Con­ver­sa­tions about trees and trav­ellers

The Weekend Australian - Travel - - Travel & Indulgence - SU­SAN KURO­SAWA

THERE is some­thing so ma­jes­tic about an­gophora trees, es­pe­cially at dusk when they are bathed in light and glow all rough and rosy. “Ge­orge John­ston said they were as pink as Petra and twice as beau­ti­ful,” Maisie Drys­dale, widow of artist Rus­sell, told me one evening as we looked out at her gar­den in Kill­care.

Maisie and I were neigh­bours then, and she had been great friends with au­thors John­ston and Charmian Clift, who used to stay with her at her house, de­signed by Guil­ford Bell, who had it built in the 1960s as pavil­ions con­nected by court­yards and gallery halls.

Maisie was never boast­ful about such rar­efied con­nec­tions and you got the im­pres­sion that she imag­ined Ge­orge and Charmian could just as eas­ily have stayed at your house and chat­ted long into the night about their lives on the Greek is­land of Hy­dra.

Maisie was a re­tired li­brar­ian then, al­most 15 years ago, and the sort of per­son who ex­pected you to have vis­ited Petra, at last once, and some­one you could turn to if you wanted to know about trees. Up she’d get and walk slowly with her cane to her home li­brary, or­dered ac­cord­ing to the Dewey sys­tem, and find you a book about the veg­e­ta­tion of the NSW cen­tral coast and the ex­act pic­ture you had hoped for.

I was en­thralled to learn that the rest­less travel writer Bruce Chatwin had stayed with the Drys­dales. “An odd chap,” Maisie said of him. “He walked about here with­out his trousers and gen­er­ally showed off.”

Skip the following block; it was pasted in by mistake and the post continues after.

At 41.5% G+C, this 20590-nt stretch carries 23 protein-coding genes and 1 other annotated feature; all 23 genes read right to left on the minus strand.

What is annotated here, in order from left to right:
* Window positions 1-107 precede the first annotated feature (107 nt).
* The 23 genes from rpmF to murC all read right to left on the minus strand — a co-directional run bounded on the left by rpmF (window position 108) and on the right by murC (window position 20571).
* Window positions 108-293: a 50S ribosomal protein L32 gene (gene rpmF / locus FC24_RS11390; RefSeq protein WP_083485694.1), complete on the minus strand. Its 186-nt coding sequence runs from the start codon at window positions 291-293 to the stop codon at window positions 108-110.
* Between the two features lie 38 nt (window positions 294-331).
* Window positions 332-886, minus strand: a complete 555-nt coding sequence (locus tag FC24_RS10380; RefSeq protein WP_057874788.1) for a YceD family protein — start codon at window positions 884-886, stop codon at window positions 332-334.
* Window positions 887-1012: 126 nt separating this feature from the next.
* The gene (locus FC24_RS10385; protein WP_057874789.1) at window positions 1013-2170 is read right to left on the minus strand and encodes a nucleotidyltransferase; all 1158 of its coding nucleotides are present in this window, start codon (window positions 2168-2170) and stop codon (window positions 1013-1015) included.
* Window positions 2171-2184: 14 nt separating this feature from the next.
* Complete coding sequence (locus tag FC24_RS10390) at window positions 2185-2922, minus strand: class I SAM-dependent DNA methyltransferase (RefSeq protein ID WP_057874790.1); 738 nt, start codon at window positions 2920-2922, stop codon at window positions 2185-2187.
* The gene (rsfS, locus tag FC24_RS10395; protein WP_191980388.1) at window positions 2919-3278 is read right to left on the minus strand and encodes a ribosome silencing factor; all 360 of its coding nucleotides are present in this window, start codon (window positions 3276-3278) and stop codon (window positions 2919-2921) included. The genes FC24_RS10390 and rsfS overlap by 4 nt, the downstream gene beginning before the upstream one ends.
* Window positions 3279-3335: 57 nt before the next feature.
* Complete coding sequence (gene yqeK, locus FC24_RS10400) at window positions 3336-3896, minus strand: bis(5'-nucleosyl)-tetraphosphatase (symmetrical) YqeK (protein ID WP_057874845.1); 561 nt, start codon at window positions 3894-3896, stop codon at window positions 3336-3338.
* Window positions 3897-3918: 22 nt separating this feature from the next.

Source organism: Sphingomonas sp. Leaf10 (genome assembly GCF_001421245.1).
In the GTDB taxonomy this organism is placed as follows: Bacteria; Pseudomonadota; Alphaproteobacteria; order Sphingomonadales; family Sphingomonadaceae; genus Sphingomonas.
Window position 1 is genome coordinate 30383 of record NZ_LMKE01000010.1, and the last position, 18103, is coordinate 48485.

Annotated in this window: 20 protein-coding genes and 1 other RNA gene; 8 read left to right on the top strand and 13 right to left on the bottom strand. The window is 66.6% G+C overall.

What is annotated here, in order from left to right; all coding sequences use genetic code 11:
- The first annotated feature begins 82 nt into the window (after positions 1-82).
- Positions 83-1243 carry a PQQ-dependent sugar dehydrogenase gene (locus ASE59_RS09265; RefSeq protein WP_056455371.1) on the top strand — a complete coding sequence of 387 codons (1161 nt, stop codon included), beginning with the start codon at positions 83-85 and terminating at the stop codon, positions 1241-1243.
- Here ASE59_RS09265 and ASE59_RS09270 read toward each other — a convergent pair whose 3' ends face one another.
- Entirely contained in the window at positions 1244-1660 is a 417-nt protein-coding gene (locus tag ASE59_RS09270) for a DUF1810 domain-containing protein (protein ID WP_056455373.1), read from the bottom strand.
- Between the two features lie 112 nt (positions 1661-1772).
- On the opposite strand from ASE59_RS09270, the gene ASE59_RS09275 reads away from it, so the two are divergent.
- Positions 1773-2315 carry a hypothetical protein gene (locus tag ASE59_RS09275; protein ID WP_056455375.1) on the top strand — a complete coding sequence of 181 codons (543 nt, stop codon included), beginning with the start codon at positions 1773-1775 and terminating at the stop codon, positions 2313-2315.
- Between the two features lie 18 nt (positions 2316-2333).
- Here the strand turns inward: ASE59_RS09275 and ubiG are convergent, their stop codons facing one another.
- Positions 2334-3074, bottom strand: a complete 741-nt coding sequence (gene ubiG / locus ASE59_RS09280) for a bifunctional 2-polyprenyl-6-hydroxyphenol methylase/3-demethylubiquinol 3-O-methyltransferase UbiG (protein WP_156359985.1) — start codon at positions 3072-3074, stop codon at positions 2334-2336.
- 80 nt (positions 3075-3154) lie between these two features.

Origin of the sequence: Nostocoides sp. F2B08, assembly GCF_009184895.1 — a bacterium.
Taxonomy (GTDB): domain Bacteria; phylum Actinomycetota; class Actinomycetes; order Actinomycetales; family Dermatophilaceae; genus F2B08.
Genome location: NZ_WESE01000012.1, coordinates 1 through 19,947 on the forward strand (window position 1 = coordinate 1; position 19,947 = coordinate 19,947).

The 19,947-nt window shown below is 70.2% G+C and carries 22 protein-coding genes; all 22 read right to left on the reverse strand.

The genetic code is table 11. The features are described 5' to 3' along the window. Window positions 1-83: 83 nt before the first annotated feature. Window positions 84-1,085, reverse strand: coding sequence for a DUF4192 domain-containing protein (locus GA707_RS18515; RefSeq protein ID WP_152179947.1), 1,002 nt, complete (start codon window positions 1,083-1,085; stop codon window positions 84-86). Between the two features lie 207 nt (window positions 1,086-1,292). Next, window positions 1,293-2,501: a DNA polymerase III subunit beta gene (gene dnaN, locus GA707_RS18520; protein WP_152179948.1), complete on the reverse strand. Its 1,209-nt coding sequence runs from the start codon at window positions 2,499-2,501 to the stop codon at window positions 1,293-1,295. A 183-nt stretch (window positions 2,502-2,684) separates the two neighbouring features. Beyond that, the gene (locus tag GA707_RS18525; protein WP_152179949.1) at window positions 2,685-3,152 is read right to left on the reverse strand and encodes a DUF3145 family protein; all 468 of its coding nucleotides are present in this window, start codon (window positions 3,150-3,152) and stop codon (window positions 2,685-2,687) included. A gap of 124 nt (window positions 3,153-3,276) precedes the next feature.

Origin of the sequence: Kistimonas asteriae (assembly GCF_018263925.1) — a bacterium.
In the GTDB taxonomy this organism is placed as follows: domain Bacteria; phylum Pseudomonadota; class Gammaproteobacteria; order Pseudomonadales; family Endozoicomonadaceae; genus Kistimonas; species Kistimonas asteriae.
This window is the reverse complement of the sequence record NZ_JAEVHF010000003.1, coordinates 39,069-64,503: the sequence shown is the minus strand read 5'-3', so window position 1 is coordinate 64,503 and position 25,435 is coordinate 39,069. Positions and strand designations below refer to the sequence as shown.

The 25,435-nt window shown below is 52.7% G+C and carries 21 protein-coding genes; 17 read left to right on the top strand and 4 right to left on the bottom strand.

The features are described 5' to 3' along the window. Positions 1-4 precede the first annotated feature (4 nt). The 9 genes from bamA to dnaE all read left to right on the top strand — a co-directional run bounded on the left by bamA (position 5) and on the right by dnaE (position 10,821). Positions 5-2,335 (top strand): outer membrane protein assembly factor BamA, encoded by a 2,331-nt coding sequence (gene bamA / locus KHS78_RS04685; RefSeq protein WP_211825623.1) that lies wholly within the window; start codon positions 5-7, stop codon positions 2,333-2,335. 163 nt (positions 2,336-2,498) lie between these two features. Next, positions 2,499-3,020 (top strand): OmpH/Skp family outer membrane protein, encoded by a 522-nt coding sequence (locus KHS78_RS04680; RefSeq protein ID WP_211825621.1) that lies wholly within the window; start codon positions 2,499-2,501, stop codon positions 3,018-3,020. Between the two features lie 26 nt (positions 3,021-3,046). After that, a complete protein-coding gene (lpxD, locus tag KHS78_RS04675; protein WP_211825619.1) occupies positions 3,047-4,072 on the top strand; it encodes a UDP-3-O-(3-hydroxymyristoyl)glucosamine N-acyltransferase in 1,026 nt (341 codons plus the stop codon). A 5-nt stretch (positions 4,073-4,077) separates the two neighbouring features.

I can’t look at an an­gophora now and not think of Petra, in Jor­dan, and its pink sand­stone col­umns that re­minded Ge­orge of the Aus­tralian bush. It makes me re­mem­ber Maisie, too, who died in 2001 but shortly be­fore had tele­phoned and asked me to de­liver her a book the next day. She was in the mood for a Ja­panese novel. “Any­thing, re­ally, a Kawa­bata or a Mishima?”

Maisie had known poet Harold Ste­wart, too, whose trans­la­tions of Ja­panese haiku, A Net of Fire­flies and A Chime of Wind­bells, are the most pre­cious books I own. “Never lend those un­less you are pre­pared to let them go,” she said. Then, af­ter a stroke, she was gone and so too the chats of trees and trav­ellers.

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